Are These the Most Bizarre Tacos in America?

By Alex Van Buren |

© Rose. Rabbit. Lie.

This piece originally appeared on Travel + Leisure.

Ignoring, for a moment, the plush biscuit taco from a certain fast food chain that dominated the internet this spring, it’s a marvel how much Americans love tacos. The hashtag #tacotuesday continues to trend wildly, and we show no slowing in our desire to talk about and consume tacos.  

These days, chefs are going beyond the classic Mexican toppings of cilantro, minced onion, and lime. And although certainly some popular south-of-the-border meats push diners out of their comfort zones —lengua (tongue) and tripitas (tripe) among them—there are even more extraordinary options afoot. Here are seven worth your attention.

Caviar Tacos

Leave it to Vegas to concoct the $78 taco. At Rose. Rabbit. Lie in the Cosmopolitan Las Vegas, potato-shell tacos are filled with Hamachi and golden Osetra caviar… for a steep price. Want to try a less expensive caviar on your taco? You can try one with Hackleback caviar for a mere $15 a pop.


Grasshopper taco

© Aurora Photos / Alamy Stock Photo

Chapulines (Grasshopper) Tacos

Enormously popular in parts of Mexico, where baskets of grasshoppers line open-air markets and street vendors sell them as snacks, chapulines are starting to see a boom in popularity stateside. Los Angeles in particular has many restaurants that feature the crunchy critters in tacos, including Guelaguetza. (Tip: If you don’t see them on the menu, you can always ask; at some restaurants, they’re off-menu specials.)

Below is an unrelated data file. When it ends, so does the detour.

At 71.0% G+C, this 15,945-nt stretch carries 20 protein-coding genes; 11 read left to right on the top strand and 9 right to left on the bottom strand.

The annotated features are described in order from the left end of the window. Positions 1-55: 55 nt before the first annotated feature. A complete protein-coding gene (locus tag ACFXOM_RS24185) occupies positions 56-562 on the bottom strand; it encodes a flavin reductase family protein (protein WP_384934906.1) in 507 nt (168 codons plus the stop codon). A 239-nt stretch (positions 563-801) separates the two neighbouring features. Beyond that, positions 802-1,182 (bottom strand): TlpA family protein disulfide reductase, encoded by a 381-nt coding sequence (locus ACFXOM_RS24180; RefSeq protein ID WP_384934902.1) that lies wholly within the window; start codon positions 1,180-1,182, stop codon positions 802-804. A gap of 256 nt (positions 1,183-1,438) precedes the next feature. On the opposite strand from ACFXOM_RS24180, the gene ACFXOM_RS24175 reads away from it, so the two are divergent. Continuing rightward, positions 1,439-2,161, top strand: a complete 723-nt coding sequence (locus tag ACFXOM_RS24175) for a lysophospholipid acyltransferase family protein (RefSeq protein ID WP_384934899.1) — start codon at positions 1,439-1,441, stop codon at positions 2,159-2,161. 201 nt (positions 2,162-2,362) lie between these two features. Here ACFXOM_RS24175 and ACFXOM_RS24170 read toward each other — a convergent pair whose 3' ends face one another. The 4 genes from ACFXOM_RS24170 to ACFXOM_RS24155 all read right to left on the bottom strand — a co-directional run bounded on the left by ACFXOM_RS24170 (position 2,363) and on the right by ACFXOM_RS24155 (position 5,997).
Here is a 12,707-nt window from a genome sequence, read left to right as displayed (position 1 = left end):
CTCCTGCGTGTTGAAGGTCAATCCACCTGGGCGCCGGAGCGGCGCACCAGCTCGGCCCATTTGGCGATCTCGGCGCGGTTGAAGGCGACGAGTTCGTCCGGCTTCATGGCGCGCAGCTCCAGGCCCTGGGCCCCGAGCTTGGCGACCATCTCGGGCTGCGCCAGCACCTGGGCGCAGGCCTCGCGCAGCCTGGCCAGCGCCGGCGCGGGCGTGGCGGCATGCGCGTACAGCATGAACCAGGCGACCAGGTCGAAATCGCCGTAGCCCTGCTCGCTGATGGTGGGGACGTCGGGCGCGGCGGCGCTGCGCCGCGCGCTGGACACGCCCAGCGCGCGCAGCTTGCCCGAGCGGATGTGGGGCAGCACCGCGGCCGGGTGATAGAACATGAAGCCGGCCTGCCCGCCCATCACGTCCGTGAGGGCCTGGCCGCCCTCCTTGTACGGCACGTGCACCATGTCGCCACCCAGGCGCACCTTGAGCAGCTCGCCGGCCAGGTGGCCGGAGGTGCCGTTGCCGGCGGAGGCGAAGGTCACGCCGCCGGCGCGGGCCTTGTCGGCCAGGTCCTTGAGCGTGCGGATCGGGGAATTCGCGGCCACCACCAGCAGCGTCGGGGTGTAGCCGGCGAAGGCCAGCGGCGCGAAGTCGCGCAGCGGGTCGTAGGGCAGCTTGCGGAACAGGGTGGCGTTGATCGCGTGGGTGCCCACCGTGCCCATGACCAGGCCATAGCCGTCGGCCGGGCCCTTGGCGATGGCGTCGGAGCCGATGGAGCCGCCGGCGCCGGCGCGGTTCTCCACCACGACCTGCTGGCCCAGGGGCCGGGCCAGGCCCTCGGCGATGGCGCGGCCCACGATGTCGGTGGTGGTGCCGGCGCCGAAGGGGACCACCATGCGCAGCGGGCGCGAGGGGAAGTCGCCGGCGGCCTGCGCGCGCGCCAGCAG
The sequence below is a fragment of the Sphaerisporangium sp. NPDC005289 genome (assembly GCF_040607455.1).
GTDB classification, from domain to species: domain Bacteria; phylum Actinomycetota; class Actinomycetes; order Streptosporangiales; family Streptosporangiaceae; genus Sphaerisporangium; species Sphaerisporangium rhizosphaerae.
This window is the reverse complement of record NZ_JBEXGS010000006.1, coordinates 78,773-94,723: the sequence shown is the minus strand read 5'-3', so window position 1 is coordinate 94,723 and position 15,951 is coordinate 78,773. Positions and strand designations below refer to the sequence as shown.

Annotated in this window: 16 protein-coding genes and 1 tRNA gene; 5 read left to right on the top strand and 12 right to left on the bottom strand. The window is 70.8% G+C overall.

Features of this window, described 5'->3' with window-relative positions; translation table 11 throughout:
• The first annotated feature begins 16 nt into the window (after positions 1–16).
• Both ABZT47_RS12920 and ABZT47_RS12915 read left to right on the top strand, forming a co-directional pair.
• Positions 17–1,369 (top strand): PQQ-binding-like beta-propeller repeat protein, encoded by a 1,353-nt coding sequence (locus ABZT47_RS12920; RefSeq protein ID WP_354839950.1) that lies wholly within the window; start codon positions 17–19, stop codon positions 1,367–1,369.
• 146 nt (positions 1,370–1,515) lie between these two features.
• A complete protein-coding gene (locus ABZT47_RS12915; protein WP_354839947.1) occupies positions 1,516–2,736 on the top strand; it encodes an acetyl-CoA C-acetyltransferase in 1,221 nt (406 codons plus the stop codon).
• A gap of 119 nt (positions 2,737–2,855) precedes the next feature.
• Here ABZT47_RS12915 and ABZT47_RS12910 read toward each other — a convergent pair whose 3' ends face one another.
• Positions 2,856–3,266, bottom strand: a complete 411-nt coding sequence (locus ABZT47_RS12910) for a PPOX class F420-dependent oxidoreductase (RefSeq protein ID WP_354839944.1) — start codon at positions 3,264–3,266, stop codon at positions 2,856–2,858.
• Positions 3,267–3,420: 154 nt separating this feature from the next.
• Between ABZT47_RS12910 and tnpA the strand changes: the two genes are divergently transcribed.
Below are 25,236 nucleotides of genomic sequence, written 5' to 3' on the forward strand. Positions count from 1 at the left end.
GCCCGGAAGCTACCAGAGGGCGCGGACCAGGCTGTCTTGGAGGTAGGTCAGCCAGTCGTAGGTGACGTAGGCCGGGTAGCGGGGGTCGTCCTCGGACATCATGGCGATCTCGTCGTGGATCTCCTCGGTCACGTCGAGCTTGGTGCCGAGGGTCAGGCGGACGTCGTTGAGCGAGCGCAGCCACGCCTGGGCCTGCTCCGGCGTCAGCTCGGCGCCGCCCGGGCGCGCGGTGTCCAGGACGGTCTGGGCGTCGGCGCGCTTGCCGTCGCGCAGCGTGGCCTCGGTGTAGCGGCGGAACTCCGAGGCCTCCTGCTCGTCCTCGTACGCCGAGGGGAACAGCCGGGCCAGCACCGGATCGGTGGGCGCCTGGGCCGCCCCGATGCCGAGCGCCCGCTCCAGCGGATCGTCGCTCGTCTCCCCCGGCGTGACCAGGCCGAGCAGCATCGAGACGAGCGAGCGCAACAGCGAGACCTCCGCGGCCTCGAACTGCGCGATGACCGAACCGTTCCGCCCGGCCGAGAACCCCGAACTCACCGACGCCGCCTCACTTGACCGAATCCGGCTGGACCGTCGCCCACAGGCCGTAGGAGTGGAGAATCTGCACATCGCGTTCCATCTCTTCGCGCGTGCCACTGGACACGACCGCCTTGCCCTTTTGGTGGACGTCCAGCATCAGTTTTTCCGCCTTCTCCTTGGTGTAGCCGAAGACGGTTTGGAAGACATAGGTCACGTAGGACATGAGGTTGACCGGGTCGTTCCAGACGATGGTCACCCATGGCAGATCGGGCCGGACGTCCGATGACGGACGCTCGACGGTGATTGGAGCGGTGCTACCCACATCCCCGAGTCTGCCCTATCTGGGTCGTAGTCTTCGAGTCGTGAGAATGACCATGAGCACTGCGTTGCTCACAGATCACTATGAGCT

Shredded Bison Tacos

The trend in locally sourced regional cooking means that smart restaurateurs are taking what they know—in this case, Colorado’s bison—and putting it in a taco shell.Tocabe considers its food a “new and unique take on American Indian cuisine,” and serve an “Indian taco” with a flash-fried flour dough base called “fry bread.” You can top it with whatever meat you like—chicken, beef, or bison—but we’d suggest the shredded bison, which benefits from a seven-spice dry rub, a slow roast overnight, and an adobe marinade.

Python Tacos

At Boca Tacos y Tequila, the regular menu looks unassuming enough—carnitas here,carne asada there—but if you swing by the Tucson, Arizona spot on a Wednesday, you’re there on special taco day, and thus might be able to order a python, emu, wild boar, or venison taco—just a few of the recent offerings.

Alligator taco

Ashley Bartoletti Photography

Alligator Tail Tacos

This falls squarely into the category of “beasts we wouldn’t wish to offend, and therefore probably won’t eat.” At Gulliftys in Rosemont, Pennsylvania, tacos lookinnocuous enough (sweet peppers, onions, cabbage, lemon caper remoulade, and a flour tortilla), but those ingredients are stacked right next to the tail of a gator.

Uni Tacos

At hotshot chef Nobu Matsuhisa’s Nobu Malibu, mini tacos come two to a plate and decked out with ribeye, tuna, shrimp, lobster, or uni, depending on your mood. And the uni option looks incredible.

Hot dog taco

Milbet Del Cid / Puchica Guatemalan Bar and Grill

Hot Dog Tacos

Can’t decide on a snack? Conflicted on hot dog versus taco? Don’t worry; there’s arestaurant for that. It’s called Puchica Guatemalan Bar & Grill, and it’s in L.A. The legend behind los shucos—“dirty” dogs—traces to Guatemala City, when vendors started hawking American hot dogs topped with avocado and cabbage. Demand grew, and shucos spread to Los Angeles and San Francisco, among other places. At Puchica, order a “mixta,” and all the wild ingredients of a shuco—mayo, ketchup, mustard,guacamole, split hot dogs, and sauerkraut—come nestled in a tortilla. All for the bargain price of $6.50. 

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